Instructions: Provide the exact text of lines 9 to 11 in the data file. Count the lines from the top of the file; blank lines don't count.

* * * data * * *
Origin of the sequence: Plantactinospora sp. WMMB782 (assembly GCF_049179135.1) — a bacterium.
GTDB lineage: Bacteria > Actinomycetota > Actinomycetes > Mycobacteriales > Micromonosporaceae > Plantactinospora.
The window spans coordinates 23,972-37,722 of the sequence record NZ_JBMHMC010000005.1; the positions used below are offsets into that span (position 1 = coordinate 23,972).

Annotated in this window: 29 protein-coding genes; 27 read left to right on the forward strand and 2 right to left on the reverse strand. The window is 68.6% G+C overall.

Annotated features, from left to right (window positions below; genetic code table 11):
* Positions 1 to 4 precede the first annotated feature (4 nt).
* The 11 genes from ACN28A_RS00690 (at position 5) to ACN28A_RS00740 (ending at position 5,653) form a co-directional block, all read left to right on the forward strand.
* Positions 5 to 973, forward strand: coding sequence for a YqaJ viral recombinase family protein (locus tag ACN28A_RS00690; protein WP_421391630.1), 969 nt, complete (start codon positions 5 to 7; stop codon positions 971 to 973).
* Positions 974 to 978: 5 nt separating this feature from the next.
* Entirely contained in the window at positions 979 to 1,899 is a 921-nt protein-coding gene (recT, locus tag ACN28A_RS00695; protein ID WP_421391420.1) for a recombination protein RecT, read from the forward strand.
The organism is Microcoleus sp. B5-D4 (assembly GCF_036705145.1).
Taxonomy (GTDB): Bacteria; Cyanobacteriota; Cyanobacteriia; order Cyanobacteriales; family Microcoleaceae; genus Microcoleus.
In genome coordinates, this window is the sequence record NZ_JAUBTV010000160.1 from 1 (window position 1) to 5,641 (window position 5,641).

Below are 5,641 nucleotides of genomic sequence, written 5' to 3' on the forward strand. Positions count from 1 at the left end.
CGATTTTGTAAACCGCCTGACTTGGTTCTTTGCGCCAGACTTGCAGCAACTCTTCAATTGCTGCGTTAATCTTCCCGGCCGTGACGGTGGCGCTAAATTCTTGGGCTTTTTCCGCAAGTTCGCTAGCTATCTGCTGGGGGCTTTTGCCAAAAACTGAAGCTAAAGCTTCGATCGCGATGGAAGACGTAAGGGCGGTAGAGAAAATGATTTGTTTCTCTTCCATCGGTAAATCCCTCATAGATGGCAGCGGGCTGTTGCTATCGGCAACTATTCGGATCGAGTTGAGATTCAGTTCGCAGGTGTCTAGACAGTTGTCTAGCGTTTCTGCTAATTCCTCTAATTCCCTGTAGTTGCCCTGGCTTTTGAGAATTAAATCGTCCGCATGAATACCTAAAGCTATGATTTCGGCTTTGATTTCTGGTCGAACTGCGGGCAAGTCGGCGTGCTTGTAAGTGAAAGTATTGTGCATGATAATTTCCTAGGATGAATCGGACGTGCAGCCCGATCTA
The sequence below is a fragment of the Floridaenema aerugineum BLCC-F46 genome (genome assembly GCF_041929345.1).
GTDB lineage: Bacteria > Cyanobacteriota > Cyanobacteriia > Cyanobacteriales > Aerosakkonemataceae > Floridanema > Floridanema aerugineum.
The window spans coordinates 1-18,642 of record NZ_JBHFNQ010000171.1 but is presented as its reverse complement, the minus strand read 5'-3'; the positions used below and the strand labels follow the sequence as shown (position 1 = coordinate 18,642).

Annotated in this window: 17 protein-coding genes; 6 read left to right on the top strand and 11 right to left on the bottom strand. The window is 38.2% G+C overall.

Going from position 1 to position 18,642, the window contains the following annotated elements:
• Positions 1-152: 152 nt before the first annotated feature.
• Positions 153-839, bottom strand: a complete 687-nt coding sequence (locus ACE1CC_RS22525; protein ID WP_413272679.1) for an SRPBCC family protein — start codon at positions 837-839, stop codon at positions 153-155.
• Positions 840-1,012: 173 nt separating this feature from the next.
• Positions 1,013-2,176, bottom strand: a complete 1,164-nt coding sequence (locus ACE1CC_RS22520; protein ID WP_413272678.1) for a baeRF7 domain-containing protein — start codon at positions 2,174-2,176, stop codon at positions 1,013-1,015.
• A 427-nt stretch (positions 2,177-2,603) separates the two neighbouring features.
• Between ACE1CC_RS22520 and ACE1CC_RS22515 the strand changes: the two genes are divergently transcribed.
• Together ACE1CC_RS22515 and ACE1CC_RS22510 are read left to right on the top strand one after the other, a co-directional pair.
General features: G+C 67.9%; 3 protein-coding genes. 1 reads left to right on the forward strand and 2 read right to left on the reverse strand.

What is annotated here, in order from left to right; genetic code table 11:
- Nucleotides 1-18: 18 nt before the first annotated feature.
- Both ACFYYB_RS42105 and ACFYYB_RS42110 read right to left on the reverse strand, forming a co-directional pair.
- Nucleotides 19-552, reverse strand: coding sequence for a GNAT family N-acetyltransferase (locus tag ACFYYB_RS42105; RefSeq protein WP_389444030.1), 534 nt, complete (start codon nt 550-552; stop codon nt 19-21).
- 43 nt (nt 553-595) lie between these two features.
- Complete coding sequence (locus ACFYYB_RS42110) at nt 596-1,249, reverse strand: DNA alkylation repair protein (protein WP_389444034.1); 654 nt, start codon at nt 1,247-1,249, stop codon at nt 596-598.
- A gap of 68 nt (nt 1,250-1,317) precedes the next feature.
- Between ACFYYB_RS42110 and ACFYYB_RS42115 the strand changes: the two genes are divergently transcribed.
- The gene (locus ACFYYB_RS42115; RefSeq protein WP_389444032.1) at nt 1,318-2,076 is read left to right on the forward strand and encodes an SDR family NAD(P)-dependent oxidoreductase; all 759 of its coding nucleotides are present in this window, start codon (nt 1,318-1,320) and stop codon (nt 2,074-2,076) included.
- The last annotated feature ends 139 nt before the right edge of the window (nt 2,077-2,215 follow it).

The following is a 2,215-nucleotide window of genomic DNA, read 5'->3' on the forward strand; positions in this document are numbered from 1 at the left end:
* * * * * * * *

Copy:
* Positions 974 to 978: 5 nt separating this feature from the next.
* Entirely contained in the window at positions 979 to 1,899 is a 921-nt protein-coding gene (recT, locus tag ACN28A_RS00695; protein ID WP_421391420.1) for a recombination protein RecT, read from the forward strand.
The organism is Microcoleus sp. B5-D4 (assembly GCF_036705145.1).